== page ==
This is a newsmagazine featuring the key stories of the day that are relevant to you. It’s a community forum for and about metro Atlanta. Host Rose Scott knows the ins and outs of covering news important around Atlanta.
She’ll lead discussions on the issues that impact where we live. WABE’s news team is going into metro Atlanta neighborhoods to provide context, storytelling and a sense of place. You’ll hear not only from the biggest newsmakers, but also from folks who don’t often get a voice.
“Closer Look” features a mix of local national and international stories and interviews. It’s an interactive space to share ideas and dig deeper into issues. It’s not just about Atlanta; it’s a program for Atlanta.
Several guests join “Closer Look” to reflect on Aaron’s life and legacy. Rose talks with Atlanta Mayor Keisha Lance Bottoms, Former Atlanta Mayor Shirley Franklin, CJ Stewart, a former Chicago Cubs outfielder, Atlanta Technical College Dr. Victoria Seals and Doug Shipman, a Kingian Nonviolence scholar, the founding CEO of The National Center for Civil and Human Rights.
Monday on “Closer Look with Rose Scott”:
- 0:00: 50 years ago today sanitation workers in Memphis, Tennessee, began a strike to speak out against low wages and unsafe working conditions. The strike followed the death of two workers, earlier that month, who were crushed by a garbage compactor. This would lead Dr. Martin Luther King, Jr., and other civil rights leaders, to Memphis. As we continue our ATL68 series, we hear reflections from those who were in Memphis during the time.
- 9:08: Earlier this month, Atlanta Mayor Keisha Lance Bottoms announced 51 housing units on the Westside that will be renovated and used for the underserved, senior citizens, and those on fixed incomes. The project is part of Bottoms’ $1 billion public-private Affordable Housing Initiative. We speak to Atlanta Housing Authority President and CEO Catherine Buell and Atlanta City Councilman Andre Dickens, Post 3 At Large.
- 30:36: Georgia’s House Bill 159, known as the Adoption Bill, passed the state Senate last week, giving it the final legislative approval it needed before heading to Governor Nathan Deal’s desk for his signature. In a statement, Deal applauded the efforts of legislators and other stakeholders for the bill, saying it “modernizes and streamlines Georgia’s adoption system to meet the needs and challenges of the 21st century.” Perhaps no agency will feel the effects of this bill more than Georgia’s Division of Family and Children Services, since the division’s work includes finding foster and adoptive homes for abused or neglected children. Interim Director of DFCS Virginia “Ginger” Pryor joined us in studio last month to talk about her new role leading the division, picking up where former Director Bobby Cagle left off, and the efforts for increased community engagement for child-welfare issues.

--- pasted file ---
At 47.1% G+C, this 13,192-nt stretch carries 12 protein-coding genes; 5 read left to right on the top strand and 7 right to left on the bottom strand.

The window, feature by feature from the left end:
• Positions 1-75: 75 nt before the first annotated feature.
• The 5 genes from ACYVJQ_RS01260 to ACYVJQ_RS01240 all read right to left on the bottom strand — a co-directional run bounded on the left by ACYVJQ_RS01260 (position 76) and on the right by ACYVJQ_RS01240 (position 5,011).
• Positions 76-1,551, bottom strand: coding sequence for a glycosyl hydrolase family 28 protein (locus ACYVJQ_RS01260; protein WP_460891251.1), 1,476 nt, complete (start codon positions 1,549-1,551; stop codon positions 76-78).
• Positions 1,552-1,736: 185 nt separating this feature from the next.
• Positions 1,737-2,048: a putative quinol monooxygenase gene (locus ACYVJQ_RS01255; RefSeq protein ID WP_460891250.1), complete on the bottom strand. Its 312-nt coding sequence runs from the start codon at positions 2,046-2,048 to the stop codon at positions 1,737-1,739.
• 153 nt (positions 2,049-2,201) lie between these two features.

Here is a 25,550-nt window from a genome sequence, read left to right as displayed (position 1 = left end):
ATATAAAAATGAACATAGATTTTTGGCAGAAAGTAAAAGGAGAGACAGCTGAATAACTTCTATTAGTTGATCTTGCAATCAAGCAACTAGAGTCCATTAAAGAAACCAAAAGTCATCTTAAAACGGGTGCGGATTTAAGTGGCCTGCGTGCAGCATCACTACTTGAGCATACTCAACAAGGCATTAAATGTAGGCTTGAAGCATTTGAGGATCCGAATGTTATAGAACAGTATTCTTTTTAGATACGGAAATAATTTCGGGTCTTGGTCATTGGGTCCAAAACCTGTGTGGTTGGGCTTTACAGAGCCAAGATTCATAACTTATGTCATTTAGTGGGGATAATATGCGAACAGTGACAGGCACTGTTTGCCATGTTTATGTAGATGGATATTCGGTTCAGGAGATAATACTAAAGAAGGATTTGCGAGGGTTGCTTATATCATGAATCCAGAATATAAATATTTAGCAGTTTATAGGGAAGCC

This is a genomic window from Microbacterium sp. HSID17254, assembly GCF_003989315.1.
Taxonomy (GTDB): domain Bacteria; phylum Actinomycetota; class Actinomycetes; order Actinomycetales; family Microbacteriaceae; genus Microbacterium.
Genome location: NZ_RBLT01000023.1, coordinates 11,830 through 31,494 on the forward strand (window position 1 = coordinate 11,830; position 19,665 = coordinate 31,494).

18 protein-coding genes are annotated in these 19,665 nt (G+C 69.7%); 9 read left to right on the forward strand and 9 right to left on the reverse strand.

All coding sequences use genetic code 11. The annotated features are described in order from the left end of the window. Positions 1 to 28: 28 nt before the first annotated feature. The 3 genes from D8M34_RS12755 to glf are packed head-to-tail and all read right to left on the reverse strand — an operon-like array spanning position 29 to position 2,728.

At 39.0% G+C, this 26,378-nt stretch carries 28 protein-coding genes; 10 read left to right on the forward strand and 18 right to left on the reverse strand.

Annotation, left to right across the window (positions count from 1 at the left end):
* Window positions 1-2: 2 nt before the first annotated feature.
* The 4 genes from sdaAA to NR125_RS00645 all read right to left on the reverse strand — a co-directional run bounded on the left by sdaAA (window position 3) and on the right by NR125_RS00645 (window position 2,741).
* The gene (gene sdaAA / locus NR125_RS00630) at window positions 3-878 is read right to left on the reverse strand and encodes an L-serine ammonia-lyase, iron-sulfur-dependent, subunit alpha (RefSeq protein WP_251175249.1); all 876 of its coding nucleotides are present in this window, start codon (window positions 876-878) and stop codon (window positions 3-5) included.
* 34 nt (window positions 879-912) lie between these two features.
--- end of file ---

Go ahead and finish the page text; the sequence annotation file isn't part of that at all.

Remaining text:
Friday on “Closer Look with Rose Scott”:
- 0:00: Rose Scott gives a news brief on yesterday’s press conference held by Atlanta Police Chief Erika Shields on efforts to end a string of armed robberies of Georgia Tech students. We speak with Carlos Campos, Public Affairs director for the Atlanta Police Department, to find out the latest.
- 9:47: Despite being home to more than 300,000 LGBTQ residents, the State of Georgia has no statewide laws protecting a person from discrimination based on sexual orientation or gender identity, that’s according to the group No Gay? No Way!, comprise of LGBTQ activists. The group has launched a new digital ad campaign, which puts the spotlight on the nine states on Amazon’s list of HQ2 finalists that don’t have these LGBTQ anti-discrimination laws. We learn more from Conor Gaughan, an activist and campaign manager for No Gay? No Way!.
- 28:21: The Bronner Brothers International Beauty Show takes place this weekend. As the show celebrates 71 years, we take a look at the history and legacy of Atlanta’s Bronner family – and the connection to Dr. Martin Luther King, Jr. Our ATL68 series continues with James Bronner, the youngest of the six Bronner sons, who joins us in studio.
Thursday on “Closer Look with Rose Scott”:
- 0:00: Rose Scott gives a news brief on an upcoming afternoon press conference held by Atlanta Police Chief Erika Shields on efforts to end a string of armed robberies of Georgia Tech students.